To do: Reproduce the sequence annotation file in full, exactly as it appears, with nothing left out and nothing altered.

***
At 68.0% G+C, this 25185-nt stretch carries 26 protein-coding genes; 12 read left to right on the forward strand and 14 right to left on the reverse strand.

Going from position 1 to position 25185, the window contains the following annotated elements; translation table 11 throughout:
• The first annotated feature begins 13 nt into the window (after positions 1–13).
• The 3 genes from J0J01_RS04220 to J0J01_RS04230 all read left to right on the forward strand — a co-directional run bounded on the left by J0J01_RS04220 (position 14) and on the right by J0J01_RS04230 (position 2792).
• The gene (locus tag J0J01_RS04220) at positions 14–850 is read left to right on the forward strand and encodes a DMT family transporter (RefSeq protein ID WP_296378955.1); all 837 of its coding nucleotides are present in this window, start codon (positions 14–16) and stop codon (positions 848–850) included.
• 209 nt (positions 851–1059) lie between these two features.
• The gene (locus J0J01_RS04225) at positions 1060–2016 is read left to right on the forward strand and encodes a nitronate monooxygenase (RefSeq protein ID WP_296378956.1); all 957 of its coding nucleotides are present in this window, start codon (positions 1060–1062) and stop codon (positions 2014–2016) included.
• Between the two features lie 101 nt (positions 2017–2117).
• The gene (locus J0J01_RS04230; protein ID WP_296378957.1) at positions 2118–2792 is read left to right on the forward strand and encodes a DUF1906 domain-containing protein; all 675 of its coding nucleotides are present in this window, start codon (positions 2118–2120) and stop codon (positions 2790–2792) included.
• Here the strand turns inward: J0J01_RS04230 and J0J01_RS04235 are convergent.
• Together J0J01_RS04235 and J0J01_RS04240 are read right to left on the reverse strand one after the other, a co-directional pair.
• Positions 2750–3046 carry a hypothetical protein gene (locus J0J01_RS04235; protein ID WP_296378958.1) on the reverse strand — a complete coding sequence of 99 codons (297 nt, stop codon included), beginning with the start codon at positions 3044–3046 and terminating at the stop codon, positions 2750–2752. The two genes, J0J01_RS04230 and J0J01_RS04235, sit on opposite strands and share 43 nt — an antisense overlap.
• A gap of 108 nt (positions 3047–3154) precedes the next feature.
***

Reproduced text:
At 68.0% G+C, this 25185-nt stretch carries 26 protein-coding genes; 12 read left to right on the forward strand and 14 right to left on the reverse strand.

Going from position 1 to position 25185, the window contains the following annotated elements; translation table 11 throughout:
• The first annotated feature begins 13 nt into the window (after positions 1–13).
• The 3 genes from J0J01_RS04220 to J0J01_RS04230 all read left to right on the forward strand — a co-directional run bounded on the left by J0J01_RS04220 (position 14) and on the right by J0J01_RS04230 (position 2792).
• The gene (locus tag J0J01_RS04220) at positions 14–850 is read left to right on the forward strand and encodes a DMT family transporter (RefSeq protein ID WP_296378955.1); all 837 of its coding nucleotides are present in this window, start codon (positions 14–16) and stop codon (positions 848–850) included.
• 209 nt (positions 851–1059) lie between these two features.
• The gene (locus J0J01_RS04225) at positions 1060–2016 is read left to right on the forward strand and encodes a nitronate monooxygenase (RefSeq protein ID WP_296378956.1); all 957 of its coding nucleotides are present in this window, start codon (positions 1060–1062) and stop codon (positions 2014–2016) included.
• Between the two features lie 101 nt (positions 2017–2117).
• The gene (locus J0J01_RS04230; protein ID WP_296378957.1) at positions 2118–2792 is read left to right on the forward strand and encodes a DUF1906 domain-containing protein; all 675 of its coding nucleotides are present in this window, start codon (positions 2118–2120) and stop codon (positions 2790–2792) included.
• Here the strand turns inward: J0J01_RS04230 and J0J01_RS04235 are convergent.
• Together J0J01_RS04235 and J0J01_RS04240 are read right to left on the reverse strand one after the other, a co-directional pair.
• Positions 2750–3046 carry a hypothetical protein gene (locus J0J01_RS04235; protein ID WP_296378958.1) on the reverse strand — a complete coding sequence of 99 codons (297 nt, stop codon included), beginning with the start codon at positions 3044–3046 and terminating at the stop codon, positions 2750–2752. The two genes, J0J01_RS04230 and J0J01_RS04235, sit on opposite strands and share 43 nt — an antisense overlap.
• A gap of 108 nt (positions 3047–3154) precedes the next feature.